At long last, your sleepless nights spent anticipating the arrival of Surf Waco’s Top 5 Books of 2010 are at an end!
5. 100 Years of Solitude by Gabriel Garcia Marquez
This is a very strange but very enjoyable book. Loaded with symbolism and historical metaphor, 100 Years chronicles the trials and tribulations of the Buendia family in fictional Macondo. The village of Macondo is a metaphor for Colombia, but no knowledge of Colombian history is necessary to enjoy this unique book.
4. Death in the Afternoon by Ernest Hemingway
Hemingway’s classic book on bullfighting is as easy to read as one of his novels. As much a reflection on life and death as on bullfighting itself, this is Hemingway at his best. I recommend reading The Sun Also Rises either right before or right after this book.
3. Das Glasperlenspiel (The Glass Bead Game) by Hermann Hesse
Also known by the title Magister Ludi, Das Glasperlenspiel is Hesse’s magnum opus. Whether you have read any other works by Hesse or not, this book is a must read. It starts a bit slow, but is well worth the effort of getting started. It is also one of Hesse’s longer books. Read it anyway.
2. One Day in the Life of Ivan Denisovich by Alexander Solzhenitsyn
This is the first and only Solzhenitsyn book that I have read so far, and I enjoyed it enough to buy another of his books that is 500 pages long with the daunting title of Cancer Ward. One Day is a short book that can easily be read in an evening. It follows Ivan Denisovich through a typical day as a prisoner in a Soviet forced labor camp. Read it in your cozy house and be thankful you aren’t in Siberia laying bricks.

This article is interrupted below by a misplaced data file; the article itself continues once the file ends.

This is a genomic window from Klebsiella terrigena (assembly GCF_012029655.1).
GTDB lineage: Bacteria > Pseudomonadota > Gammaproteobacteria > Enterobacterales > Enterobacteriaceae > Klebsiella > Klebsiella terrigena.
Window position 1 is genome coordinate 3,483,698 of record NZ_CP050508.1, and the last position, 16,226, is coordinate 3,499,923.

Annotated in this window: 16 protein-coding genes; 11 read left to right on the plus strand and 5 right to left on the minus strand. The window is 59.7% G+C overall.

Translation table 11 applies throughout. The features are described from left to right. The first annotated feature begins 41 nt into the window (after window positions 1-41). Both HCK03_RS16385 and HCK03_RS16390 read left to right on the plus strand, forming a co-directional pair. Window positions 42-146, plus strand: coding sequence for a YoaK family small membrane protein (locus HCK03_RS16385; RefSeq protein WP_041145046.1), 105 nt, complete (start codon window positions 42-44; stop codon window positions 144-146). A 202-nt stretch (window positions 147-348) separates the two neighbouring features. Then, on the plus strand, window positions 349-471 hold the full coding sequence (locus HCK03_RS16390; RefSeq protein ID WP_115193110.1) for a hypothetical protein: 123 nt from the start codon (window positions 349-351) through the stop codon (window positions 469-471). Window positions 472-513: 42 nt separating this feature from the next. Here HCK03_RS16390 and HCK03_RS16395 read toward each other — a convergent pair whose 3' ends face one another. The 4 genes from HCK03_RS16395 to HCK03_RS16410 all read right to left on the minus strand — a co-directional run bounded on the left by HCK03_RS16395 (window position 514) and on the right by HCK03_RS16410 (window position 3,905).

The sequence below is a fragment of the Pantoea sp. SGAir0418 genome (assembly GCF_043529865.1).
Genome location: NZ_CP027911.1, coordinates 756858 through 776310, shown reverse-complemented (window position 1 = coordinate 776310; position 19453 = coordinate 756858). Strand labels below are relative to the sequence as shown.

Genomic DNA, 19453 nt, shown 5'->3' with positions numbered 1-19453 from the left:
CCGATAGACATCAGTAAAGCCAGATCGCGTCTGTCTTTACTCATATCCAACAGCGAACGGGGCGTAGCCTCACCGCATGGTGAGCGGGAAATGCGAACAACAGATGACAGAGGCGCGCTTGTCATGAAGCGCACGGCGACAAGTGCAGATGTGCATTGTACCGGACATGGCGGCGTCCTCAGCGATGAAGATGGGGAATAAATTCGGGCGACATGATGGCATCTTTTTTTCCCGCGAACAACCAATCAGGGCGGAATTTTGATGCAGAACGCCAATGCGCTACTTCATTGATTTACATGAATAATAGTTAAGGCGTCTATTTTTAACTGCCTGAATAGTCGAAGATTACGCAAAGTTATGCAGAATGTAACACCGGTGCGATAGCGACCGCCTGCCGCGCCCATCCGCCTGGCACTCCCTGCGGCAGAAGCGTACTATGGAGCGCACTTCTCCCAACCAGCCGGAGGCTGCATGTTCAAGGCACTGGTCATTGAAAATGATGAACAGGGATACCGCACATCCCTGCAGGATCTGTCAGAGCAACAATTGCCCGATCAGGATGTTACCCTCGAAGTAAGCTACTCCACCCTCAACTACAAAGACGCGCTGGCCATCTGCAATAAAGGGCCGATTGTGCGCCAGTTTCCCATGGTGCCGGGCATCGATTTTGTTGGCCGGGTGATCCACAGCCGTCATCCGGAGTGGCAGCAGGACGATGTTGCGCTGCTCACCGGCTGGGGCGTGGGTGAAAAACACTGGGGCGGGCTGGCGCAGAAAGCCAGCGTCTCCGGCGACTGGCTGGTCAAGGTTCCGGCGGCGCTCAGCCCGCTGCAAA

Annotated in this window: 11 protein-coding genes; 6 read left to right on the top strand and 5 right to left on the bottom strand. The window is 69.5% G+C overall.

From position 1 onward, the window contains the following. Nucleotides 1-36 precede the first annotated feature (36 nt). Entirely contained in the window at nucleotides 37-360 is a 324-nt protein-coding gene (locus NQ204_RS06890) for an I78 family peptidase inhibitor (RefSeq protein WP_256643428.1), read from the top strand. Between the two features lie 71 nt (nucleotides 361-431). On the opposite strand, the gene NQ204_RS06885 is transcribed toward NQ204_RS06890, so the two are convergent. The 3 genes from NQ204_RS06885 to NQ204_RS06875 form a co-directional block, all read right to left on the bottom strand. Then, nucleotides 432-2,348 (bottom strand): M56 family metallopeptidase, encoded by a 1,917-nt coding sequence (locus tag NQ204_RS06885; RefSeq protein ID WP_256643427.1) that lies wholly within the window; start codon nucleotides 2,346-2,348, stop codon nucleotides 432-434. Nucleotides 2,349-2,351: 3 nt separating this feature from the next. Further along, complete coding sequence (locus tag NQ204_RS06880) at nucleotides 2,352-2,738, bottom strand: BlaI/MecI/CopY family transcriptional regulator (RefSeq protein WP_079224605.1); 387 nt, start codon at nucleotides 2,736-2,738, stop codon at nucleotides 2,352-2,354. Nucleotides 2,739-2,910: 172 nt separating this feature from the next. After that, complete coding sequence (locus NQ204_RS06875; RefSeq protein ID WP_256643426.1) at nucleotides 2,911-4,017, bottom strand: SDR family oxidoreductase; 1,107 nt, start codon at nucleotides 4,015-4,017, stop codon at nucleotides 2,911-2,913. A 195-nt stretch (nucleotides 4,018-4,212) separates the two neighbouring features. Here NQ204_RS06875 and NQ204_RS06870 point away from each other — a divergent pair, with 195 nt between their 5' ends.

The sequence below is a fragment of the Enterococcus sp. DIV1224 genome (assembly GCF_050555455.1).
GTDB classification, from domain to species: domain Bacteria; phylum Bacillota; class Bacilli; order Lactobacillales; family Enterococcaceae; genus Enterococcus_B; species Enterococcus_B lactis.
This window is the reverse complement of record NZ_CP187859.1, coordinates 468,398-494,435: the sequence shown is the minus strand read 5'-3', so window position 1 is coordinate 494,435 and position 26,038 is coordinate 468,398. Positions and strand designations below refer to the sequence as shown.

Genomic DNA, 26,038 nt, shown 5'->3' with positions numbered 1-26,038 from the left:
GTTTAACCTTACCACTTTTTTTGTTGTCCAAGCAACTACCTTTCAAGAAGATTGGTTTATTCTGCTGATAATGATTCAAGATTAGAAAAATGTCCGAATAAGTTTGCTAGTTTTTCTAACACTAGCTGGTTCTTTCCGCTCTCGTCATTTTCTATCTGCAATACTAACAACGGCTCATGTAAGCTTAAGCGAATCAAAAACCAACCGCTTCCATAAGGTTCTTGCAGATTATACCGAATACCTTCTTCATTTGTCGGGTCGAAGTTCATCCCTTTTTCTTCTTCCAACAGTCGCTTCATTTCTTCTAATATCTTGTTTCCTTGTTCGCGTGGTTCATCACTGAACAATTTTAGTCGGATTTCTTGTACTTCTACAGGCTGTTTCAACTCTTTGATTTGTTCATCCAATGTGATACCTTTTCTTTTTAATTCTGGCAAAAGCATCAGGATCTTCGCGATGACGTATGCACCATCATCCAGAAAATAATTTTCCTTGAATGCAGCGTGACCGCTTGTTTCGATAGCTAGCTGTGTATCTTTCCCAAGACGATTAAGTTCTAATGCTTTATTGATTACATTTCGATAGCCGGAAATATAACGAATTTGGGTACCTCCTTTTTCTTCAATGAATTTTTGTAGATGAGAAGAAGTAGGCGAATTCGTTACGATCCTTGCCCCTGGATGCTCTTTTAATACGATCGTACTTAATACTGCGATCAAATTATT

1. The Meditations by Marcus Aurelius
Perhaps the greatest book of practical philosophy ever written. As Roman emperor, Marcus Aurelius was the wealthiest and most powerful man in his world. This book is something like a personal journal chronicling his struggle to stay humble and true to his Stoic values. Generations of great men have praised The Meditations as a golden book of wisdom. This is a book designed to offer everyday guidance, not an esoteric philosophical system. The Enchiridion of Epictetus is a nice companion toThe Meditations (and is only around 40 pages).
Now get off the internet and go read a book!– TCN